AICPA SOC Service Organizations - Certrec

Building Decarbonization Goes beyond Energy Efficiency, U.S Green Building Council Says


Other pathways like electrification, clean power and building grid integration can help building owners and operators cut emissions, according to the U.S. Green Building Council.

Owners and operators can slash building emissions more quickly through measures that transcend energy efficiency improvements, according to a U.S. Green Building Council paper on building decarbonization, released last month.

The plan points to other emissions-reduction pathways, like electrification, clean power, building grid integration and embodied carbon reduction.

“There are two big steps: First, electrify your building – stop burning fossil fuel on-site,” USGBC Principal Climate Advisor Laurie Kerr said in the report. “Second, buildings must reduce their peak heating and cooling loads, because that’s going to drive the size of the power grid.” These areas of emphasis align with the USGBC’s fifth iteration of its Leadership in Energy and Environmental Design, or LEED v5, rating system, for which it opened the first public comment period April 3. 

LEED v5 prompts projects to curtail operational emissions from energy used to operate buildings; embodied carbon emissions from materials used for construction and renovation; waste generated while operating or renovating buildings; and emissions related to transportation to and from a building, the USGBC says. Strategies to do so, it says in the building decarbonization paper, include “more obvious and less obvious methods, from going all-electric for heating and cooling systems to disposing of refrigerants in old HVAC systems safely.”

LEED v5’s credits and prerequisites revolve around efforts that improve decarbonization, quality of life and ecological conservation and restoration, the USGBC said in a press release Wednesday. Fifty percent of points in the rating system would go toward decarbonization across building design and construction as well as operations and maintenance, Corey Enck, vice president of LEED technical development at the USGBC, said in an interview.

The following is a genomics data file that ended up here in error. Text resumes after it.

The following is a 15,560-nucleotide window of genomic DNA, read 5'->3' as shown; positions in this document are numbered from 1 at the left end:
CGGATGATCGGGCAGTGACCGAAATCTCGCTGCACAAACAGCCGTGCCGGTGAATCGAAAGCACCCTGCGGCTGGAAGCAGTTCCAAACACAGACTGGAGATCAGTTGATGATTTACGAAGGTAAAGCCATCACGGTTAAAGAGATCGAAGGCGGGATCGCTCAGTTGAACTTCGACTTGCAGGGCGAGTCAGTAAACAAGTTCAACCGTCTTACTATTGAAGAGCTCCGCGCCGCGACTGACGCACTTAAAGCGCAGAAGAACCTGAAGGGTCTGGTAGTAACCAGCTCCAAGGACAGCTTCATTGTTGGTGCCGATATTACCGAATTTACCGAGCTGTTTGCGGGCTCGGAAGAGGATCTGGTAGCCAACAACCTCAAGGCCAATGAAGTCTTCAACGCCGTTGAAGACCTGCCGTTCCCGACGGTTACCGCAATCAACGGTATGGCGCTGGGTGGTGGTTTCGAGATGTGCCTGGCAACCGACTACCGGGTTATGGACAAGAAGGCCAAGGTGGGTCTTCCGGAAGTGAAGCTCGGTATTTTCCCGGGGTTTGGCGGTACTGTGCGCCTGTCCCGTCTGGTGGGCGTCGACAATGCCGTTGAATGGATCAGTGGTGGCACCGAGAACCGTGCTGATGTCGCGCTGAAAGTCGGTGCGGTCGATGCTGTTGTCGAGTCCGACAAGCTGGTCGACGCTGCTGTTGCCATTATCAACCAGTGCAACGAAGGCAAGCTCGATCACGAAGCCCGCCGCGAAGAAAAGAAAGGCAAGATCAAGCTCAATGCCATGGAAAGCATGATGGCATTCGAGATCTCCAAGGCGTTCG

Additional prerequisites for existing buildings include reviewing water consumption data, monitoring water quality and performance, and identifying methods to reduce water consumption, alongside an assessment of major impacts on occupant health related to the indoor environment, according to a building operations and maintenance guide to LEED v5 released last week for the first public comment period.

The LEED team has also added credits for electrification, peak thermal load reduction, renewable energy and refrigerant emissions reduction efforts, Enck said. The USGBC “moved most of the points from energy efficiency credits and distributed those points to these other pathways for decarbonization” in the latest iteration, he added.

A draft of the LEED v5 building design and construction guide released for the first public comment period requires that project developers assess the building’s climate resilience and social equity and develop a projected 25-year carbon assessment. Projects like data centers and warehouses can earn up to six points for accreditation by ensuring proximity to transportation resources like airports and highways and selecting a site where at least 25% of the project borders on previously developed parcels

Budget-constrained facilities managers who are tasked with reducing emissions from buildings and equipment must plan ahead and consider corporate climate commitments, tenant expectations and building performance standards, said USGBC’s Senior Policy Counsel Liz Beardsley. With decarbonization pressures mounting from tenants and other stakeholders, facilities managers would be best placed to “get a handle on where they are right now,” develop a plan “for how they would work toward decarbonization over a number of years, and then start to chip away at it and communicate what they’re doing to their stakeholders,” she said.

For Maria Vargas, director of the Better Buildings initiative at the U.S. Department of Energy, a people-centric approach to designing, renovating and managing buildings would help existing buildings meet LEED v5’s operations and maintenance prerequisites. “A building is not just a building. It’s really to sell a product or house sick people or teach children, so buildings have end users,” she told Facilities Dive. Thus, a focus on occupants’ needs and well-being is crucial for creating effective and sustainable spaces, she said.  

For CBRE’s Global Chief Economist and Head of Global Research, Richard Barkham, however, energy efficiency is a step many buildings can start with. These include simple practices like “being very rigorous about putting the lights out at the end of the day,” Barkham said, “but many buildings don’t even do that.” 

The first public comment period for LEED v5 is open through May 20. Final versions of LEED v5 are slated for release in early 2025.

Correction: A previous version of this article erred in describing the U.S. Green Building Council’s paper on building decarbonization. We have corrected the references to the paper. We have also clarified that a quote about strategies for reducing emissions is from that paper.